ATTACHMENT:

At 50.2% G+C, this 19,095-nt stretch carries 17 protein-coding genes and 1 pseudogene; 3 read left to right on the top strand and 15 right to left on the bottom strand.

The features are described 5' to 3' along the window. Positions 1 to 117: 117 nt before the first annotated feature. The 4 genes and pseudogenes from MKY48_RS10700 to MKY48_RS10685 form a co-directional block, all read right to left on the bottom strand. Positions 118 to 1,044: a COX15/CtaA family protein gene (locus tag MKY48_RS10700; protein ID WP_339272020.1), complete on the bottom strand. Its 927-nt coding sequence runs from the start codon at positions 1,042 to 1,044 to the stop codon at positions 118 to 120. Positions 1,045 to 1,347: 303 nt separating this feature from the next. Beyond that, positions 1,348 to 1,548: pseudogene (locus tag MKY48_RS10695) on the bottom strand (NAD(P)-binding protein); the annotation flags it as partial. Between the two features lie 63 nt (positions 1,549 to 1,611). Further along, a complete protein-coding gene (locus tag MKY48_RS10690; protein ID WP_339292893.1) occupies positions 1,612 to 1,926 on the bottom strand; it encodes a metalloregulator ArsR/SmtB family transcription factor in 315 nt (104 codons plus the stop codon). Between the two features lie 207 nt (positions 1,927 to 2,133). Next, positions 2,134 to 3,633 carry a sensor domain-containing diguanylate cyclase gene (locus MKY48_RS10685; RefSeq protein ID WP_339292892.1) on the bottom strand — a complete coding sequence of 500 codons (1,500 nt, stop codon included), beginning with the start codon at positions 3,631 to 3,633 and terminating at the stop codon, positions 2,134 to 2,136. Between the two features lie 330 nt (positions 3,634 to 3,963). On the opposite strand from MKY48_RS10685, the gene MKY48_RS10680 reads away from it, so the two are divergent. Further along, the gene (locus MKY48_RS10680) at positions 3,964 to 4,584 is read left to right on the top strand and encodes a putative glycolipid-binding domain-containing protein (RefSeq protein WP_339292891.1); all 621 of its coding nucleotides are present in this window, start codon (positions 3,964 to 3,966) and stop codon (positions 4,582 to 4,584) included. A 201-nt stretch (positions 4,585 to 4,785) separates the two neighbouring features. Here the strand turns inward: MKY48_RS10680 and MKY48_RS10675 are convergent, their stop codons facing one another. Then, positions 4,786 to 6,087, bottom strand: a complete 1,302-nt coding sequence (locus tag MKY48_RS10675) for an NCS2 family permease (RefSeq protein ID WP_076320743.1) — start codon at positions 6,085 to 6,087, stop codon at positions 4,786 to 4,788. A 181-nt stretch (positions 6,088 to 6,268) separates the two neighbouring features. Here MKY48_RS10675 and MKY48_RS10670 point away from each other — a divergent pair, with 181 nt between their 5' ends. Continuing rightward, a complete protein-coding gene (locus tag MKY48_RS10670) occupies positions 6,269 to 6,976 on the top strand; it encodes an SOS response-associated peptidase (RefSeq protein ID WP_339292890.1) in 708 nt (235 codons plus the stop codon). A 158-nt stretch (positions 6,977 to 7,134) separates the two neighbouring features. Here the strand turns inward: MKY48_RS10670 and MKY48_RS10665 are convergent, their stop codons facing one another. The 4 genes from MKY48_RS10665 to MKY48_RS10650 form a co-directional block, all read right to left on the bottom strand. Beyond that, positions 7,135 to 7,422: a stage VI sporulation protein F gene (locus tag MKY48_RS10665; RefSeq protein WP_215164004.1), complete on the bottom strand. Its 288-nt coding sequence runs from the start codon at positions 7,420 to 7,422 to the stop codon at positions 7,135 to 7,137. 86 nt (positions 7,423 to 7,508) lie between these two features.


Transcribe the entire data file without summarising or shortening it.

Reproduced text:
At 50.2% G+C, this 19,095-nt stretch carries 17 protein-coding genes and 1 pseudogene; 3 read left to right on the top strand and 15 right to left on the bottom strand.

The features are described 5' to 3' along the window. Positions 1 to 117: 117 nt before the first annotated feature. The 4 genes and pseudogenes from MKY48_RS10700 to MKY48_RS10685 form a co-directional block, all read right to left on the bottom strand. Positions 118 to 1,044: a COX15/CtaA family protein gene (locus tag MKY48_RS10700; protein ID WP_339272020.1), complete on the bottom strand. Its 927-nt coding sequence runs from the start codon at positions 1,042 to 1,044 to the stop codon at positions 118 to 120. Positions 1,045 to 1,347: 303 nt separating this feature from the next. Beyond that, positions 1,348 to 1,548: pseudogene (locus tag MKY48_RS10695) on the bottom strand (NAD(P)-binding protein); the annotation flags it as partial. Between the two features lie 63 nt (positions 1,549 to 1,611). Further along, a complete protein-coding gene (locus tag MKY48_RS10690; protein ID WP_339292893.1) occupies positions 1,612 to 1,926 on the bottom strand; it encodes a metalloregulator ArsR/SmtB family transcription factor in 315 nt (104 codons plus the stop codon). Between the two features lie 207 nt (positions 1,927 to 2,133). Next, positions 2,134 to 3,633 carry a sensor domain-containing diguanylate cyclase gene (locus MKY48_RS10685; RefSeq protein ID WP_339292892.1) on the bottom strand — a complete coding sequence of 500 codons (1,500 nt, stop codon included), beginning with the start codon at positions 3,631 to 3,633 and terminating at the stop codon, positions 2,134 to 2,136. Between the two features lie 330 nt (positions 3,634 to 3,963). On the opposite strand from MKY48_RS10685, the gene MKY48_RS10680 reads away from it, so the two are divergent. Further along, the gene (locus MKY48_RS10680) at positions 3,964 to 4,584 is read left to right on the top strand and encodes a putative glycolipid-binding domain-containing protein (RefSeq protein WP_339292891.1); all 621 of its coding nucleotides are present in this window, start codon (positions 3,964 to 3,966) and stop codon (positions 4,582 to 4,584) included. A 201-nt stretch (positions 4,585 to 4,785) separates the two neighbouring features. Here the strand turns inward: MKY48_RS10680 and MKY48_RS10675 are convergent, their stop codons facing one another. Then, positions 4,786 to 6,087, bottom strand: a complete 1,302-nt coding sequence (locus tag MKY48_RS10675) for an NCS2 family permease (RefSeq protein ID WP_076320743.1) — start codon at positions 6,085 to 6,087, stop codon at positions 4,786 to 4,788. A 181-nt stretch (positions 6,088 to 6,268) separates the two neighbouring features. Here MKY48_RS10675 and MKY48_RS10670 point away from each other — a divergent pair, with 181 nt between their 5' ends. Continuing rightward, a complete protein-coding gene (locus tag MKY48_RS10670) occupies positions 6,269 to 6,976 on the top strand; it encodes an SOS response-associated peptidase (RefSeq protein ID WP_339292890.1) in 708 nt (235 codons plus the stop codon). A 158-nt stretch (positions 6,977 to 7,134) separates the two neighbouring features. Here the strand turns inward: MKY48_RS10670 and MKY48_RS10665 are convergent, their stop codons facing one another. The 4 genes from MKY48_RS10665 to MKY48_RS10650 form a co-directional block, all read right to left on the bottom strand. Beyond that, positions 7,135 to 7,422: a stage VI sporulation protein F gene (locus tag MKY48_RS10665; RefSeq protein WP_215164004.1), complete on the bottom strand. Its 288-nt coding sequence runs from the start codon at positions 7,420 to 7,422 to the stop codon at positions 7,135 to 7,137. 86 nt (positions 7,423 to 7,508) lie between these two features.